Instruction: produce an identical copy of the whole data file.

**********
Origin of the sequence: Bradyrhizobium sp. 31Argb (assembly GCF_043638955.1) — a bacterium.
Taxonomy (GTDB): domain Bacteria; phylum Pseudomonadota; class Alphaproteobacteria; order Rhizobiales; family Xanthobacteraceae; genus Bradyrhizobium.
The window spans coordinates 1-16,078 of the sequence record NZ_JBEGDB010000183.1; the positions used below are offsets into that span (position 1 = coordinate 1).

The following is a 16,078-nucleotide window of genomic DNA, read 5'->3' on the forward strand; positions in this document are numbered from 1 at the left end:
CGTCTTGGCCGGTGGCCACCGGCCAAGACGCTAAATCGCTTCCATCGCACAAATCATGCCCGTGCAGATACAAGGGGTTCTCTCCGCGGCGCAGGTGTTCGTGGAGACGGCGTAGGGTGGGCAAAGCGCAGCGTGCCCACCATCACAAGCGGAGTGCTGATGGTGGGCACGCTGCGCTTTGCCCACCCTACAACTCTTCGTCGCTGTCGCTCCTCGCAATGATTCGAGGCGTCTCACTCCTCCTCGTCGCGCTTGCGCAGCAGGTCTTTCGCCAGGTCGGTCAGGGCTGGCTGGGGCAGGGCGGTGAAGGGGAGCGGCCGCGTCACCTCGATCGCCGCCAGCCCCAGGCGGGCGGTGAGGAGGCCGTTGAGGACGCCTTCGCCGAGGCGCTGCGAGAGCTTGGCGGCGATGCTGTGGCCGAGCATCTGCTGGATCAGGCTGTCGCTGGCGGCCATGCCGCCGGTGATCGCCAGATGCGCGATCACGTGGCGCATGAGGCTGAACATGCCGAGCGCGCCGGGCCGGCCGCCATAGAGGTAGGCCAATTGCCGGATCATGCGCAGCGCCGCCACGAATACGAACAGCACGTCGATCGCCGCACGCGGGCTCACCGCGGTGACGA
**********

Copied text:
Origin of the sequence: Bradyrhizobium sp. 31Argb (assembly GCF_043638955.1) — a bacterium.
Taxonomy (GTDB): domain Bacteria; phylum Pseudomonadota; class Alphaproteobacteria; order Rhizobiales; family Xanthobacteraceae; genus Bradyrhizobium.
The window spans coordinates 1-16,078 of the sequence record NZ_JBEGDB010000183.1; the positions used below are offsets into that span (position 1 = coordinate 1).

The following is a 16,078-nucleotide window of genomic DNA, read 5'->3' on the forward strand; positions in this document are numbered from 1 at the left end:
CGTCTTGGCCGGTGGCCACCGGCCAAGACGCTAAATCGCTTCCATCGCACAAATCATGCCCGTGCAGATACAAGGGGTTCTCTCCGCGGCGCAGGTGTTCGTGGAGACGGCGTAGGGTGGGCAAAGCGCAGCGTGCCCACCATCACAAGCGGAGTGCTGATGGTGGGCACGCTGCGCTTTGCCCACCCTACAACTCTTCGTCGCTGTCGCTCCTCGCAATGATTCGAGGCGTCTCACTCCTCCTCGTCGCGCTTGCGCAGCAGGTCTTTCGCCAGGTCGGTCAGGGCTGGCTGGGGCAGGGCGGTGAAGGGGAGCGGCCGCGTCACCTCGATCGCCGCCAGCCCCAGGCGGGCGGTGAGGAGGCCGTTGAGGACGCCTTCGCCGAGGCGCTGCGAGAGCTTGGCGGCGATGCTGTGGCCGAGCATCTGCTGGATCAGGCTGTCGCTGGCGGCCATGCCGCCGGTGATCGCCAGATGCGCGATCACGTGGCGCATGAGGCTGAACATGCCGAGCGCGCCGGGCCGGCCGCCATAGAGGTAGGCCAATTGCCGGATCATGCGCAGCGCCGCCACGAATACGAACAGCACGTCGATCGCCGCACGCGGGCTCACCGCGGTGACGA